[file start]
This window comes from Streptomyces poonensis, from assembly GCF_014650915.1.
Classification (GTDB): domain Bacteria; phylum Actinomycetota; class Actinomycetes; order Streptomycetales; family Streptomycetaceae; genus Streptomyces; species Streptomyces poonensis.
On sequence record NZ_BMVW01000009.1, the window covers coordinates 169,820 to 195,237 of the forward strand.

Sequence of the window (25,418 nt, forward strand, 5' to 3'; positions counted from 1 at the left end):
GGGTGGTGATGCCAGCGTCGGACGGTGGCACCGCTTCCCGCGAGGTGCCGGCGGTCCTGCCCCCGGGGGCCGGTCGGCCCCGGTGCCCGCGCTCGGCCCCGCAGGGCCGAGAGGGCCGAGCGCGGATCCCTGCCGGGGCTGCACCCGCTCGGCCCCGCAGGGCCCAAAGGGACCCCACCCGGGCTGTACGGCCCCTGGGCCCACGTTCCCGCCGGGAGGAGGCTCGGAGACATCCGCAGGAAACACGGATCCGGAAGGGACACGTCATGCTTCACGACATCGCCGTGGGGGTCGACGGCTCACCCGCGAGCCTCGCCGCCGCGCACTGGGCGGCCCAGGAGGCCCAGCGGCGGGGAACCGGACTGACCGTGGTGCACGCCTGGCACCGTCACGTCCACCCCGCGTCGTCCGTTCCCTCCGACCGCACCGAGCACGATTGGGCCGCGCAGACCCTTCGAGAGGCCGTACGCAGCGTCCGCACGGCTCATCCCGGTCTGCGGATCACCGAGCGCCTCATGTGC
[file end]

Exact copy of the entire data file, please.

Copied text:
This window comes from Streptomyces poonensis, from assembly GCF_014650915.1.
Classification (GTDB): domain Bacteria; phylum Actinomycetota; class Actinomycetes; order Streptomycetales; family Streptomycetaceae; genus Streptomyces; species Streptomyces poonensis.
On sequence record NZ_BMVW01000009.1, the window covers coordinates 169,820 to 195,237 of the forward strand.

Sequence of the window (25,418 nt, forward strand, 5' to 3'; positions counted from 1 at the left end):
GGGTGGTGATGCCAGCGTCGGACGGTGGCACCGCTTCCCGCGAGGTGCCGGCGGTCCTGCCCCCGGGGGCCGGTCGGCCCCGGTGCCCGCGCTCGGCCCCGCAGGGCCGAGAGGGCCGAGCGCGGATCCCTGCCGGGGCTGCACCCGCTCGGCCCCGCAGGGCCCAAAGGGACCCCACCCGGGCTGTACGGCCCCTGGGCCCACGTTCCCGCCGGGAGGAGGCTCGGAGACATCCGCAGGAAACACGGATCCGGAAGGGACACGTCATGCTTCACGACATCGCCGTGGGGGTCGACGGCTCACCCGCGAGCCTCGCCGCCGCGCACTGGGCGGCCCAGGAGGCCCAGCGGCGGGGAACCGGACTGACCGTGGTGCACGCCTGGCACCGTCACGTCCACCCCGCGTCGTCCGTTCCCTCCGACCGCACCGAGCACGATTGGGCCGCGCAGACCCTTCGAGAGGCCGTACGCAGCGTCCGCACGGCTCATCCCGGTCTGCGGATCACCGAGCGCCTCATGTGC